• Free entry – private supply


Characteristics of net cost franchises
Characteristics of net cost franchises

  • revenues kept by operators

  • high incentive to generate traffic

  • potential incentive to predate

  • less quantity monitoring required


Roles of the public sector in franchised transport services
Roles of the Public Sector in Franchised Transport Services

  • Creating a competitive structure

  • Defining contracts

  • Procuring services

  • Monitoring contract performance

  • Enforcing contracts

  • Coordination


Institutional requirements for service franchising
Institutional Requirements for Service Franchising

  • Creation of a concessioning agency at arms length from political control

  • Reconstruction of public sector operations (preferably privatised)

  • Independent technical quality control agency

  • Independent audit facility for bid testing


The issue of monopolisation
The Issue of Monopolisation

  • Initial efforts to prevent control on privatisation process

  • Application of monopoly legislation to the bus industry

  • Predation is difficult to define and control

  • Concentration is occurring in U.K.


Failures in reform lack of informed commitment
Failures in reformLack of informed commitment

  • Reserving provision of “social” services for the public sector;

  • Restriction of eligibility for subsidies to public enterprises;

  • Arbitrariness and inconsistency in regulation

  • Failure to create a secure contractual or legal basis for private sector operations;

  • Limiting competition to the provision of services by the private sector with small vehicles only.


Failures of reform protection of interests vested
Failures of reformProtection of interests vested

  • Over specification of regulation

  • Continuation of preferential treatment to public sector operators in competitive regimes;

  • Unwillingness to offer any form of subsidy to private sector operators;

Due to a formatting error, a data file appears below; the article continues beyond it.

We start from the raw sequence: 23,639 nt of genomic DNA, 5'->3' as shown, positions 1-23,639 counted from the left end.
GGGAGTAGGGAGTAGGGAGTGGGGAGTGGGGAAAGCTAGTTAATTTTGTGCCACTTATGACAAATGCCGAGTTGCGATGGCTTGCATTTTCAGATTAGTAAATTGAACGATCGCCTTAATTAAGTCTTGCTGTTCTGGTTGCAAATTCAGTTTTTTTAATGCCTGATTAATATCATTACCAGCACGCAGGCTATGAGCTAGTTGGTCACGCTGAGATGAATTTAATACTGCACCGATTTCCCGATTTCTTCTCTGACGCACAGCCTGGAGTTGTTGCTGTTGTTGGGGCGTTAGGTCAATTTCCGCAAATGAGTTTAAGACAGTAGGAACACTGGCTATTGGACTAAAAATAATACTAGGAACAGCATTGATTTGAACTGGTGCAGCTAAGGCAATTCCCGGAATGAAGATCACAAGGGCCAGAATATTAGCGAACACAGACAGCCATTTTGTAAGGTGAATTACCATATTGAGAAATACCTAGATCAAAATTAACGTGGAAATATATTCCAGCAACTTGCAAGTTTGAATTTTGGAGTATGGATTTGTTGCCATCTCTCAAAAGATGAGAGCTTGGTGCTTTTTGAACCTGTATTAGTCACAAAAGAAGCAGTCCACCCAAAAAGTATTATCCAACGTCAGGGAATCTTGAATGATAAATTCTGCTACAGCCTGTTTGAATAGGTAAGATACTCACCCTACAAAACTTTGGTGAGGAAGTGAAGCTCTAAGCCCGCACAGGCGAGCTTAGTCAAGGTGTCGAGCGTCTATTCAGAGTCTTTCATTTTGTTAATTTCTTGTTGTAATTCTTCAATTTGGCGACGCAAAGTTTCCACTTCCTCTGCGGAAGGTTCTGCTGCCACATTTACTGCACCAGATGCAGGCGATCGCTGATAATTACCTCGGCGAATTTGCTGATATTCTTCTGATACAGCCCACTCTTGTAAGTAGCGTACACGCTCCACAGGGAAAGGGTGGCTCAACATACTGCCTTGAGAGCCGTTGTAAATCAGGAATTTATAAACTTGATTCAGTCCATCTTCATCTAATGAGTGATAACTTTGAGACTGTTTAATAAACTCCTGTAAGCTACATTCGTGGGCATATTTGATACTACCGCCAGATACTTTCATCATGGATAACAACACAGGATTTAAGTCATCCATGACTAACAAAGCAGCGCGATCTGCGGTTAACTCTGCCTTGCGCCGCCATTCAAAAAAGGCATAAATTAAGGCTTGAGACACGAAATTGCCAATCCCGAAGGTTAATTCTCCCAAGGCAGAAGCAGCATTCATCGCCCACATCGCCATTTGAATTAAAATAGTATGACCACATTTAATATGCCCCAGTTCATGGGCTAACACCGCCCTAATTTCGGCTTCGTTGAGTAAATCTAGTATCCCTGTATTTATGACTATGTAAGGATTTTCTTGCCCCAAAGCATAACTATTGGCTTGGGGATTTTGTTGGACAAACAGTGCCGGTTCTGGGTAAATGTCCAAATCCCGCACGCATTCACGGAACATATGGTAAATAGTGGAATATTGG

• Maintenance of a public sector franchise holder, using private operators as sub-franchisees

  • Exemption of state owned enterprises from regulation;

  • Reservation of favored, scarce, depot and terminal locations for public sector operators.


Failures of reform unrealistic expectations
Failures of reformUnrealistic expectations

  • Fares can be controlled without subsidy ( Kingston, Jamaica).

  • Operators will be self-monitoring (Santiago, Chile).

  • Franchising reduces the need for detailed supervisioin (Almaty, Kazakhstan).

  • Service standards can be set at whatever level you desire (Dhaka, Bangladesh).

  • Market pressures will generate the right industry structure (Sri Lanka; Santiago);

  • Privatization can solve the problem without regulatory reform (Sri Lanka, Kuwait).


Limitations of the managed market approach in developing countries
Limitations of the managed market approach in developing countries

  • Inadequate administrative competence/probity

  • Limited private sector experience

  • Failure of the rule of law


Possible reform packages
Possible reform packages countries

  • The phased approach – performance agreements

  • Recognising social issues – two tier systems

  • Mobilising the informal sector

  • Managing the associations